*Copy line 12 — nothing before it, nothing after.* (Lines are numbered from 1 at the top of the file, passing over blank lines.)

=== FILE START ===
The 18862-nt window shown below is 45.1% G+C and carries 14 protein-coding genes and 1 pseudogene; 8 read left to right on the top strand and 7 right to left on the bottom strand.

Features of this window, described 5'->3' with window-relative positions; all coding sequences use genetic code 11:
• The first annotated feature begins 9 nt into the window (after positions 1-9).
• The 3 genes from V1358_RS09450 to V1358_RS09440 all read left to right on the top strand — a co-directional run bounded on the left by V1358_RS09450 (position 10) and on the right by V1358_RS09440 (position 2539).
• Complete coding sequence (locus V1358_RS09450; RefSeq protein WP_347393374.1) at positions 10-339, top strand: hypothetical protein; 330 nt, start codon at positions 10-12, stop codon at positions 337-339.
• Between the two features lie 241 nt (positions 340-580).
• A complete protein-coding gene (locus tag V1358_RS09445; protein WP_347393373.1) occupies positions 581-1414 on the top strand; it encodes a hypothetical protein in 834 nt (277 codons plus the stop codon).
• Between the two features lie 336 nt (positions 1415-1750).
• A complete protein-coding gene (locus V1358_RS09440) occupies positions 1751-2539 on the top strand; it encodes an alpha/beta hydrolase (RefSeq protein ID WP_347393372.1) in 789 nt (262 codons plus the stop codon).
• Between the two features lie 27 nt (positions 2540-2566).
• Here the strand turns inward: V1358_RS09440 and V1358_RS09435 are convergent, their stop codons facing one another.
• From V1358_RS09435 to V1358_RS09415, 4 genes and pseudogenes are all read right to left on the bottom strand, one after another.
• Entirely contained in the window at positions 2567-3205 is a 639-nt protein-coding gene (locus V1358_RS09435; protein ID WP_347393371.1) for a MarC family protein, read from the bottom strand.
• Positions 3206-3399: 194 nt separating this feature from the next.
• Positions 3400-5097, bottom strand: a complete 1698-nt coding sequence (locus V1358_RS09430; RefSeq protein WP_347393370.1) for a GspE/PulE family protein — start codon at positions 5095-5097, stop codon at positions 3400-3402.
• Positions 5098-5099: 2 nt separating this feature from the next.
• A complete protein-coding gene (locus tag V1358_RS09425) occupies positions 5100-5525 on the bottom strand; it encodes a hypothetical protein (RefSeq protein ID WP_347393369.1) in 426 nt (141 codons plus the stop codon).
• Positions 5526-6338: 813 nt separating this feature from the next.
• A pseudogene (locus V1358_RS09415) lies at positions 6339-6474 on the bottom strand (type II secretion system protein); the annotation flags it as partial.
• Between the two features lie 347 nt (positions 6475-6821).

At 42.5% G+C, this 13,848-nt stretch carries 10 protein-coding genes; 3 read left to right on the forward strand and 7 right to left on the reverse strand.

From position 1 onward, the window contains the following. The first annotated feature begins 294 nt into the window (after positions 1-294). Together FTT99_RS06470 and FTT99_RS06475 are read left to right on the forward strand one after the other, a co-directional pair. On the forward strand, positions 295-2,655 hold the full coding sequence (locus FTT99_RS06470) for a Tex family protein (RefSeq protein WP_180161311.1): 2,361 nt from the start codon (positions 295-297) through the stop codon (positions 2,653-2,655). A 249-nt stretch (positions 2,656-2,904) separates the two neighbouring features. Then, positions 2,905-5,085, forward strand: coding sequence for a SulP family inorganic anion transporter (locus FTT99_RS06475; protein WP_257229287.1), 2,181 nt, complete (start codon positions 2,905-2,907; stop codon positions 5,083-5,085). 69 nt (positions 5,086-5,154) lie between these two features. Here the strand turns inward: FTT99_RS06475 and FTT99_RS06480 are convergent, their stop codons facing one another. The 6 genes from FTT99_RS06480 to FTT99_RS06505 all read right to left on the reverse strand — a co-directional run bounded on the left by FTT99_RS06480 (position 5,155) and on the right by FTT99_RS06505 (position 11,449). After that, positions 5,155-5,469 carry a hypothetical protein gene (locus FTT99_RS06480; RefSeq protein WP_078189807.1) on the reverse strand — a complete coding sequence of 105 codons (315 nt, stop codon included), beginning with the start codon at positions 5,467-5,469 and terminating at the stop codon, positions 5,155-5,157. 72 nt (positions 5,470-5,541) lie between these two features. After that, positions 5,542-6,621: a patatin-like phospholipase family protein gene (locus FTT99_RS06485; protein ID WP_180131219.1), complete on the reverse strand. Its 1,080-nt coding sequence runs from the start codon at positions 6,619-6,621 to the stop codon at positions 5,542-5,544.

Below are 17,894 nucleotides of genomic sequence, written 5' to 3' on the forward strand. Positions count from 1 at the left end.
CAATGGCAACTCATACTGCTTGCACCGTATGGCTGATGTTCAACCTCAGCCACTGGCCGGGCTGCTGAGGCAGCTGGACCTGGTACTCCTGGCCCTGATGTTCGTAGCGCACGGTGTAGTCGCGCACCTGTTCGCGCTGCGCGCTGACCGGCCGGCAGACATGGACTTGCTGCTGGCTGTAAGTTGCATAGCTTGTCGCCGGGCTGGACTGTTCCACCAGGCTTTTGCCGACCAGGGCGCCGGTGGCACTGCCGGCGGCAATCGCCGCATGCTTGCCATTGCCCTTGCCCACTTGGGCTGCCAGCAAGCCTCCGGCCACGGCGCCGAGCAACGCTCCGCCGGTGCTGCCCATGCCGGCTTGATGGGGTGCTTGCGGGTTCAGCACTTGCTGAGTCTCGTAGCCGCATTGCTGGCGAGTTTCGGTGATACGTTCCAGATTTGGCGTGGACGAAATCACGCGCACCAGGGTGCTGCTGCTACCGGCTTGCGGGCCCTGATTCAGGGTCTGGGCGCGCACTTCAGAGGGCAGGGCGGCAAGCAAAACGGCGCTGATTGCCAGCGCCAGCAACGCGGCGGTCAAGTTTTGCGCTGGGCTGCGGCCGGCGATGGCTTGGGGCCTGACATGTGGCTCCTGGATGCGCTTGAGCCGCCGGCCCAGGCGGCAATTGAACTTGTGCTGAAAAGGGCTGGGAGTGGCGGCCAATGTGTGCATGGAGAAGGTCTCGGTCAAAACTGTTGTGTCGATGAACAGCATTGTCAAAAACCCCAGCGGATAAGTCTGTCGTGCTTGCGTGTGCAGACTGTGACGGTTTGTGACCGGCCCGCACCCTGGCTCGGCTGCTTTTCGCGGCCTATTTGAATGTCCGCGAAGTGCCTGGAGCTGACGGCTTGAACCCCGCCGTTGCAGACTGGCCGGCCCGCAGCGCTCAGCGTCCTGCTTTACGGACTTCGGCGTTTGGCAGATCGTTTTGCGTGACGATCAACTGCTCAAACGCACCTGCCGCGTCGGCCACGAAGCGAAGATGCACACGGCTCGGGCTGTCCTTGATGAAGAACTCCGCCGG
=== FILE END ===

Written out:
• From V1358_RS09435 to V1358_RS09415, 4 genes and pseudogenes are all read right to left on the bottom strand, one after another.